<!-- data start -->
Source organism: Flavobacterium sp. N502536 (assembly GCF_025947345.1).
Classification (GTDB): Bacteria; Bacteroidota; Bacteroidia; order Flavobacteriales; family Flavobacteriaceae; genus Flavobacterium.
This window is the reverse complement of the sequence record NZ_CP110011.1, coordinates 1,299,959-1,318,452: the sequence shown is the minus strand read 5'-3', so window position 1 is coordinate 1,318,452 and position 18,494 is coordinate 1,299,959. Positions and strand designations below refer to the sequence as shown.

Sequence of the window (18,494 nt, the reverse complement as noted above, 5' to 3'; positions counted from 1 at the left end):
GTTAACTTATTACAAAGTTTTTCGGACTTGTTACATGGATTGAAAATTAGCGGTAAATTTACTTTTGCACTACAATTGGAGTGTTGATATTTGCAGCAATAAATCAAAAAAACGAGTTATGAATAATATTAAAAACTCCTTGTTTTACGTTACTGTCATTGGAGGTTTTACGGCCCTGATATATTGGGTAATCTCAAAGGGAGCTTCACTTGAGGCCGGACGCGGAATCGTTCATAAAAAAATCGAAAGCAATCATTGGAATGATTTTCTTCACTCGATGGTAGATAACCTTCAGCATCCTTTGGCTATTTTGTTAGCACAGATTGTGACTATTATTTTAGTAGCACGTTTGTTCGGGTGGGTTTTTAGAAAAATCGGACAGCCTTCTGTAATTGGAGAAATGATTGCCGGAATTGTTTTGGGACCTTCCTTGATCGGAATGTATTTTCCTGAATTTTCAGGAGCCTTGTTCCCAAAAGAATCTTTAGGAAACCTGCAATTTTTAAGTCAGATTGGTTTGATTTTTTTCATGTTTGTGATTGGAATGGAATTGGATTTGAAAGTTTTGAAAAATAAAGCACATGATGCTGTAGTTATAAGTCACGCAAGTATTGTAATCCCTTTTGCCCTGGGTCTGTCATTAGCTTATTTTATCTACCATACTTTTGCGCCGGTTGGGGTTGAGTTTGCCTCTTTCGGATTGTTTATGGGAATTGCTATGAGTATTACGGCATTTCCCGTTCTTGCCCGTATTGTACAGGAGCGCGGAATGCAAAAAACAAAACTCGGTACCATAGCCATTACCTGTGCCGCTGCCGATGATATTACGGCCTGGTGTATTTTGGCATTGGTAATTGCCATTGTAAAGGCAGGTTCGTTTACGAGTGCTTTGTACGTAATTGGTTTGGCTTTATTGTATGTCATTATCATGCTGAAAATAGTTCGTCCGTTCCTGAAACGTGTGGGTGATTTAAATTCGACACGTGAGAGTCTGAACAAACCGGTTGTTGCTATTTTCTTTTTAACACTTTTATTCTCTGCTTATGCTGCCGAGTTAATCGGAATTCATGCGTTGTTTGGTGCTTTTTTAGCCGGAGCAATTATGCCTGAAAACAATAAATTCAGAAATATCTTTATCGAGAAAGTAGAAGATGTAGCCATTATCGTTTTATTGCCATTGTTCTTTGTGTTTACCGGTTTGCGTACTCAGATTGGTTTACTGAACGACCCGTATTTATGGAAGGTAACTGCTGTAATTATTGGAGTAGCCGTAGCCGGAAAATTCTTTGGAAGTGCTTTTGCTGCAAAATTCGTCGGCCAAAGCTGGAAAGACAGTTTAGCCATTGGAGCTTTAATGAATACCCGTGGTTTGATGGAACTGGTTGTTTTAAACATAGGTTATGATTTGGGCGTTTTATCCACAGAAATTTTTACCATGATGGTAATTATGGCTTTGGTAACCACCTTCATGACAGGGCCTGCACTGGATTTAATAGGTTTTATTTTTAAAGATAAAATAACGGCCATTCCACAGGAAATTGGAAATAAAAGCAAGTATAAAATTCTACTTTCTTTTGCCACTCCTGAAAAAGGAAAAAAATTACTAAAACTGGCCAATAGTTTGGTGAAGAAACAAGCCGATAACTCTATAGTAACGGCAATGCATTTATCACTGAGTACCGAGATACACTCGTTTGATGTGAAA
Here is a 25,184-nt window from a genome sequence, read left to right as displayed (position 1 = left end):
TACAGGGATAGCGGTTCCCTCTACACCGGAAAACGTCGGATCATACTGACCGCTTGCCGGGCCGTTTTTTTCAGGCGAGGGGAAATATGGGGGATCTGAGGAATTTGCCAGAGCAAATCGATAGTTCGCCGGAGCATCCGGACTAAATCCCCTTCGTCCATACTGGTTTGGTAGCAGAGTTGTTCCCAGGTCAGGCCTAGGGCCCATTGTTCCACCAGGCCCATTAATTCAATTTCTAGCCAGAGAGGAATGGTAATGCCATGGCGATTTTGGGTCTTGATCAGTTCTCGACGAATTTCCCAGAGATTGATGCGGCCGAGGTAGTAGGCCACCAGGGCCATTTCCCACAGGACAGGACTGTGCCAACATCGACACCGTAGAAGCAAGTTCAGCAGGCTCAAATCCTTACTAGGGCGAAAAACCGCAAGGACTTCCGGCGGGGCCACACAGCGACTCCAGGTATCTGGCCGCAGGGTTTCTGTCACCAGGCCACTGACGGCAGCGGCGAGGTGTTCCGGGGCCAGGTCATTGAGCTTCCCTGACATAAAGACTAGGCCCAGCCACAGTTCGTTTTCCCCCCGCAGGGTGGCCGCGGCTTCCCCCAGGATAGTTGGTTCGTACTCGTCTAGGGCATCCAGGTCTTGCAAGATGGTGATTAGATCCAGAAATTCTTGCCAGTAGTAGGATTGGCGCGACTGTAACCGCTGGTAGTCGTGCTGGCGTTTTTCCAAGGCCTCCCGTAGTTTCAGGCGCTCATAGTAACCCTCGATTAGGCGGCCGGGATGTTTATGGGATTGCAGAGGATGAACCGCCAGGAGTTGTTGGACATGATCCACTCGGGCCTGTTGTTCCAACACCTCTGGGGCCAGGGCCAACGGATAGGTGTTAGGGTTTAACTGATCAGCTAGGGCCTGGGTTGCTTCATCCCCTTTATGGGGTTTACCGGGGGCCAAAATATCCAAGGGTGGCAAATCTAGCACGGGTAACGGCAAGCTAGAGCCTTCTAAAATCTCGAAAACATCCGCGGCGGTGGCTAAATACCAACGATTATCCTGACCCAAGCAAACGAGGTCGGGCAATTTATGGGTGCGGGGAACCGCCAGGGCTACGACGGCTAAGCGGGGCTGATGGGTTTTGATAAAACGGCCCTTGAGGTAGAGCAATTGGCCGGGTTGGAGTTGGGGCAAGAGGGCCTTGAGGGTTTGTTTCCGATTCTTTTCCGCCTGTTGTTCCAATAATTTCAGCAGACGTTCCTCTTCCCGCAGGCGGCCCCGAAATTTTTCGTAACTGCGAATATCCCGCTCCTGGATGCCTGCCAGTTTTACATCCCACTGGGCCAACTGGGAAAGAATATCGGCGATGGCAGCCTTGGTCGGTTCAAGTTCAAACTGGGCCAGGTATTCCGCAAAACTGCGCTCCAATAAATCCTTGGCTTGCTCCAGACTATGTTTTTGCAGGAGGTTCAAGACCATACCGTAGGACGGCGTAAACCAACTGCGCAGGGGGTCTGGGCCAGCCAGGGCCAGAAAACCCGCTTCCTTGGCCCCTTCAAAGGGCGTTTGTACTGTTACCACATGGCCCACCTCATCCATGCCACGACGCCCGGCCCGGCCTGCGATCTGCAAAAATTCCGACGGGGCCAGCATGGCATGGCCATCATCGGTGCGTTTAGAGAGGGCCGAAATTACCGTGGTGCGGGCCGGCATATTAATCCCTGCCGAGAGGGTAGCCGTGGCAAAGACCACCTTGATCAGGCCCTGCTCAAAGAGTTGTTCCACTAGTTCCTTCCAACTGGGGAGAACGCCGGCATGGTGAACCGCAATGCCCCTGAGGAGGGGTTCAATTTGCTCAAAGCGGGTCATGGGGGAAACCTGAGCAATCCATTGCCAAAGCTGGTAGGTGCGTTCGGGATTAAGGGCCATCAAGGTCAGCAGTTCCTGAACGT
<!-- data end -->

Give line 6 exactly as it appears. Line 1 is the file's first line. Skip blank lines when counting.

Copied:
Here is a 25,184-nt window from a genome sequence, read left to right as displayed (position 1 = left end):